Over the past few months I've become obsessively interested in skirt length. I'm finding it hard to get my head round the fact that skirts were microscopic - even telescopic - at the all-girls' school I previously worked at. Yet almost every girl wears trousers at the mixed school I now teach in.
A quick survey of fellow teachers confirms that this is a national phenomenon. Why?
Who are the single-sex school girls trying to impress? Why are short skirts on grammar school girls seen on a sign of character? Why is it that as soon as one or two mixed- schoolgirls sport skirts, memos fly round referring to inches and knee-caps? Why, why, why?
When I switched from working in an independent girls' grammar in the Midlands to working in a mixed high school in Kent, many of the differences were intriguing.
No. I cannot lie. Many of the differences were Insomnia inducing.
My role as form tutor in my first school was to act as a big sister-style agony aunt and listen, nodding wisely, to problems with friendship and family. Now I act as referee and umpire as, at precisely 8.35 every morning, the brawls begin. Despite my cunningly constructed seating plan, there are just not enough corners in my room to separate the hops who cannot sit next to each other without coming to blows.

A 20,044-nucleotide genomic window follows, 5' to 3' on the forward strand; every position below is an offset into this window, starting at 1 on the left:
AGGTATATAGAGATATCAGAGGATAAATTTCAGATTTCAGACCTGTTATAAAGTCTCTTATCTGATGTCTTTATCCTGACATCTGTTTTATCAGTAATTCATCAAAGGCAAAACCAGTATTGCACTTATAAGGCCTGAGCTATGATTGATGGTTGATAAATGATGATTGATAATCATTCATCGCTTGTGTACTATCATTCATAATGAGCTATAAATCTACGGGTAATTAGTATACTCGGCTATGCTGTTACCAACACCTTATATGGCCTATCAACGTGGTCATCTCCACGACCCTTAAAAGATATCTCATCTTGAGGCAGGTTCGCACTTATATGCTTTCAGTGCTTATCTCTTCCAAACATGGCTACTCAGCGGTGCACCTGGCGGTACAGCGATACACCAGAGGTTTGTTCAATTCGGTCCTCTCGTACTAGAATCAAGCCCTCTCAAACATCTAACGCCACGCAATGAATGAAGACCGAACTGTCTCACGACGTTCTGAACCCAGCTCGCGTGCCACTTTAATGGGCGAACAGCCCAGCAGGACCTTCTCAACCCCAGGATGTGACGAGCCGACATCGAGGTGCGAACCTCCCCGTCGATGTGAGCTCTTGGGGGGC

I have to admit that most of the time I do not mind this.At least white they're fighting with each other they are not setting fire to deodorant cans under the desks or smearing lovingly prepared egg mayonnaise sandwiches in artistic patterns on the floor.
Both these incidents occurred when I was still naive enough to consider quietness in class a good thing".
Many of the gender-hosed assumptions that I held when I arrived at my mixed school have hem shattered. Despite the impression my tutor group tries to instil in me, naughtiness is not the sole preserve of boys. I could introduce you to girls capable of matching boys every step of the way in whichever branch of delinquent behaviour you care to mention.
Then there are the myths spread about boys in lessons, especially English lessons. I know two: the traditional boys dominate the discussion one; and the slightly more trendy boys opt out of involving themselves in anything requiring literacy, literature, emotions and discussion.
I've found neither is true.
But one thing I realty have learnt is that, above all else, pupils are individuals.
On balance, if I had a daughter, I'd send her to join the trouser-wearing girls of the mixed schools. Whatever else they may leave secondary school with, it certainly won't he illusions about the opposite sex.
Joanna Williams teaches English in a mixed high school in east Kent.